That's not oversimplifying the way marks are awarded, since most of the PCS are anchored to the SS mark and not that many at the senior level at any rank receive other PCS with a variance of more than a point of that mark or 1.25-1.5 from highest to lowest. If SS are tied to jump content, then PCS are even further in the direction of rewarding the technical.

Don't you just love a good, narrow corridor?

jettasian
09-29-2012, 08:37 PM
Takahashi has used a wide variety of music in his programs. And they were very different. I mean he managed to portray both a tango with very sharp movement and a goofy, playful character in the same season. Last season one of his programs was a bit contemporary, the other was jazz. I could go on.

And yes what you said is exactly my point. Those skaters' programs are somewhat similar because they have a specific style that they feel comfortable with.

With Chan, I don't really see any style there. He moves to the music but he doesn't seem to really feel it or engage with it in the same way. He remains a little distant.

It's exceptional skating and his programs tick the boxes for the most part but I just wish his programs had more character and that he was more expressive.

Also, you really need to chill out. :P

Chan also had different style of music, the jazzy Take 5 and the more classical Aranjez. You don't see it that doesn't mean it's not. It's just different taste. But to say that he doesn't have it is ridiculous.

jettasian
09-29-2012, 08:41 PM
Look, it's fine to like Chan's skating, and it's okay not to like it. Both are valid opinions. But just because you enjoy his skating and performances doesn't mean that everyone must.

I guess it can be said about you or others don't like Chan's skate. Just because you don't see it or don't enjoy his style, doesn't mean he doesn't have a style. It's just different skater for different people.

jettasian
09-29-2012, 08:43 PM
It's true that this is the way PCS are rewarded, but there's nothing in the criteria that should reward Chan's IN and CH more than Janet Lynn's "Tales of the Vienna Woods" or Kurt Browning's jumpless "Nyah."

They never competed at the same time, so not sure how you can compare their scores? Do you compare Dai's score and the other two as well?

VIETgrlTerifa
09-30-2012, 12:05 AM
I'm glad to see that in-fact Patrick Chan's musicality is actually able to stir up strong emotions in people.

Ziggy
09-30-2012, 01:07 AM
There are other skaters who can do that besides Takahashi.

Nobody else can do it as well, though.


To each his/her own. Some of us prefer the dramatic and expressive and some prefer the understated. Give me Patrick and Kozuka any time. :)

Intense music calls for intense expression, understated music calls for understated expression. And so on. Movement should be appropriate to the music.

What you are doing though is using 'understated' as an excuse for lacking performance skills and being too introverted on the ice instead of presenting out to the audience.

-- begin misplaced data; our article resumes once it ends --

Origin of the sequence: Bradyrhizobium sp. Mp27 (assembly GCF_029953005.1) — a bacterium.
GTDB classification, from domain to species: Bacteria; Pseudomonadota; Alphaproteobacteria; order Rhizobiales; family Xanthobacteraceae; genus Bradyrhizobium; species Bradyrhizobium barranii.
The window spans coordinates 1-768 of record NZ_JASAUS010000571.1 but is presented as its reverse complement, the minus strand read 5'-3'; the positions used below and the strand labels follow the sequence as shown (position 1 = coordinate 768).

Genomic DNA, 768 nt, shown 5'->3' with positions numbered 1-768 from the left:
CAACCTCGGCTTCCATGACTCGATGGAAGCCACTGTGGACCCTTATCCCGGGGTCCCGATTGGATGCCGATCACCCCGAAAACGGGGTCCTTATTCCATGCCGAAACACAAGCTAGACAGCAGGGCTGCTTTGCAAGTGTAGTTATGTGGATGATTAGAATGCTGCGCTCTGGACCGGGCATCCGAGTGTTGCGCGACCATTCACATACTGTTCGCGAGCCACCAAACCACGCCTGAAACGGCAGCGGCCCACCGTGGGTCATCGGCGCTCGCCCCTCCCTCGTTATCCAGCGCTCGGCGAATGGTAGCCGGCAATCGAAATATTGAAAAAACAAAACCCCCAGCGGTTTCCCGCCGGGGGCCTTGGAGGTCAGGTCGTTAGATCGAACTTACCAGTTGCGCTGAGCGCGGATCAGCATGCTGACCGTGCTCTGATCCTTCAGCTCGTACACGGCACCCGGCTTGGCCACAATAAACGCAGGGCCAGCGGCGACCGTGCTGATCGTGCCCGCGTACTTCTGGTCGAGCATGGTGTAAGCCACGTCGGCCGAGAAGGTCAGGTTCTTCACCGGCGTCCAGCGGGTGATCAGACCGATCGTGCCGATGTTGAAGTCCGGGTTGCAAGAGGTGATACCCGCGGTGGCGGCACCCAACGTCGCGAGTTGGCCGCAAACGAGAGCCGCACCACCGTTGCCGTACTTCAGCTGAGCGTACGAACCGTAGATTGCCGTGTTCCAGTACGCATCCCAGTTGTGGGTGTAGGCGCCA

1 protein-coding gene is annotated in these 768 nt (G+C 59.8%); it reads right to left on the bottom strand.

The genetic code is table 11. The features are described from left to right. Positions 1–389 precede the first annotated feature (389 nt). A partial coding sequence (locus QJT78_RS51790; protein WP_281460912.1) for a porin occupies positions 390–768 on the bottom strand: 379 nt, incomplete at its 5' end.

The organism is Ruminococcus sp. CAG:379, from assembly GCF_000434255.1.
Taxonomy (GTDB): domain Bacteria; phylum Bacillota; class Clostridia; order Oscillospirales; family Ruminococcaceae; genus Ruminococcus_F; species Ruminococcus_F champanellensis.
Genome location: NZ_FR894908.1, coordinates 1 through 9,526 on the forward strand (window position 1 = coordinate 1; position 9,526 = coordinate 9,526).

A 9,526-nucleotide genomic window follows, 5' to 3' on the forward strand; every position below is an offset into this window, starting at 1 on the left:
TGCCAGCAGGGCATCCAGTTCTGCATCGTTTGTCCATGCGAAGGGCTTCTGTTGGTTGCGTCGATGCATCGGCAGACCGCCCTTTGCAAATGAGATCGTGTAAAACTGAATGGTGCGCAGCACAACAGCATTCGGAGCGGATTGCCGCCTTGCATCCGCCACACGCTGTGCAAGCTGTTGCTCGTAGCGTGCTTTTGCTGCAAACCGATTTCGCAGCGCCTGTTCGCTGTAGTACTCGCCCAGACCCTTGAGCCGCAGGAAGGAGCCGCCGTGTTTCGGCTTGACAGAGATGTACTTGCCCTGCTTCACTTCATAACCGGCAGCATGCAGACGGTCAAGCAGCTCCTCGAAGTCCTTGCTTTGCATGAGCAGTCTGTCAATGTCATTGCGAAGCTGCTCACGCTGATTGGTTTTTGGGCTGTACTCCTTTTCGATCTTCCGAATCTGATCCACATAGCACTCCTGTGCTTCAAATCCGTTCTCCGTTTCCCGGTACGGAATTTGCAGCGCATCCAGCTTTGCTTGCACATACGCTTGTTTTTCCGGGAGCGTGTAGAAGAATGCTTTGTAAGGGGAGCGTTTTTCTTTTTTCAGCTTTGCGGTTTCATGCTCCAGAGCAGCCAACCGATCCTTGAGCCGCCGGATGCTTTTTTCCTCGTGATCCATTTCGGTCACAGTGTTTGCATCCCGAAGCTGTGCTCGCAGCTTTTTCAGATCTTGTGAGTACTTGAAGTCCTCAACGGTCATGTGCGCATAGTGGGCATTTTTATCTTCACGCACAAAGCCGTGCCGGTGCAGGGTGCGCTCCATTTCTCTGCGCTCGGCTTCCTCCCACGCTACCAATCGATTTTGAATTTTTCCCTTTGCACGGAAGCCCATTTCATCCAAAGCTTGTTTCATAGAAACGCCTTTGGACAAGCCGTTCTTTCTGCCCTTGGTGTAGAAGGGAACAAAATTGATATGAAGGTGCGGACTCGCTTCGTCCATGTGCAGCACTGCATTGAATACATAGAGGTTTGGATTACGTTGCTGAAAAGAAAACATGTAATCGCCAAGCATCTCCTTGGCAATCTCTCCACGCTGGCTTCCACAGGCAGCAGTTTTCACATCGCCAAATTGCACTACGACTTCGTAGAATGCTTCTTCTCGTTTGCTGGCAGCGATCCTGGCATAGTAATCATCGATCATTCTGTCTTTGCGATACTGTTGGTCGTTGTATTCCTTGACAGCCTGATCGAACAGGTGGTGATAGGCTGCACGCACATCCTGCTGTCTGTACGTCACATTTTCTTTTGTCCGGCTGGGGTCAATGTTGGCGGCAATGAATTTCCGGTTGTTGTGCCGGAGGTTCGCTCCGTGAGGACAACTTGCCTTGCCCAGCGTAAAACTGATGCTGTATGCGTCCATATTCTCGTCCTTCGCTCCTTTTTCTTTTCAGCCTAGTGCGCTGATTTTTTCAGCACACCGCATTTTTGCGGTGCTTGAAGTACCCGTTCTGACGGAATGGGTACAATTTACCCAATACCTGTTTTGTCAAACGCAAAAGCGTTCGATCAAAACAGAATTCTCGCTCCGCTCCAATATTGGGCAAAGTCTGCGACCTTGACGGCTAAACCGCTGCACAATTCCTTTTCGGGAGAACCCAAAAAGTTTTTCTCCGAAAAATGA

Kozuka has good basics, good timing but zero style and looks like he couldn't care less when he is skating. Which is a real shame because it's a total waste of his abilities. And he does get hammered on the PCS as well.


We all need to chill out before it gets too hot in here. (Anyway, you are bad Ziggy. You threw THE stone in the hornet's nest. Newton's third law: for every action there's an equal opposite reaction.) ;)

I assume that people who post on this board are adults (or teenagers) who are capable of critical thinking.


Chan also had different style of music, the jazzy Take 5 and the more classical Aranjez. You don't see it that doesn't mean it's not. It's just different taste. But to say that he doesn't have it is ridiculous.

I wasn't talking about just picking different styles of music. I was talking showing different styles of movement, appropriately to the music chosen.

You move very differently in a tango (sharp, staccato, etc.) and in a street dance (down in the knees, more fluid, etc.).

The Accordion
09-30-2012, 02:32 AM
What you are doing though is using 'understated' as an excuse for lacking performance skills and being too introverted on the ice instead of presenting out to the audience.





There are really different ideas on and perceptions of different performances whether it be skating or dancing and acting or other performances where there is an experience shared between audience and performer(s).

It is never going to be the same for everyone. And no matter how many people agree or disagree about the experience or what background or training certain individuals have - it will never be simple or black and white enough for anyone to say that another person's experience or perception is wrong.

There may be opinions that are more common - but even if there are 5000 people in the audience and 2 of them like something that none of the others do or vice versa - those 2 people are not wrong.

And that is why there is so much passionate arguing on FSU and it seems some performers or performances divide people more than others. And some bring out the most passionate support or - the opposite - even hostility.

I love watching Takahashi. I honestly think there is no one else quite like him and IMO he makes every piece of music his own and performs it so very very well - I buy it. There are other people who find his performances over the top and therefore not enjoyable. I can't say they are wrong - though what they experience is different from what I experience.

I love watching Patrick Chan and I find him to be musical and detailed and subtle. I also appreciate that he is putting a great deal of effort into working with dancers and other choreographers to expand his abilities as a performer and skater and perhaps it will lead to some of the many who don't enjoy his skating to like it more. Perhaps it won't. In any case - I don't think for a moment I am confusing lack of expression with subtlety.

I could go on - and probably will in some other post about different perceptions I have encountered with dance, theatre film and a great deal of other skating.

spikydurian
09-30-2012, 03:21 AM
Ziggy, to each his/her own. Cheers.:40beers:

Emdee
09-30-2012, 01:21 PM
Any performance has two ways to reach the audience.
Drawing the audience in or reaching out to the audience.

IMO in Patrick's better performances ( 4cc 2009, Canadian Nats 2011, Canadian Nats 2012, Worlds 2011) he draws you into his programs.
Reaching out is what entertainers do but artists draw you in.

The Chan versus Taka debates are unfair as you are comparing a 21 year old Chan with a 26 year old Taka. 5 extra years of skating, studying movement expression etc are bound to develop a recognizable style. Patrick is in the development stage of his own style. That is why he has made a monumental move this year working with different choreographers exploring different styles and nuances in music.
What is amazing though is Patrick's sophistication as a skater at the age of 21.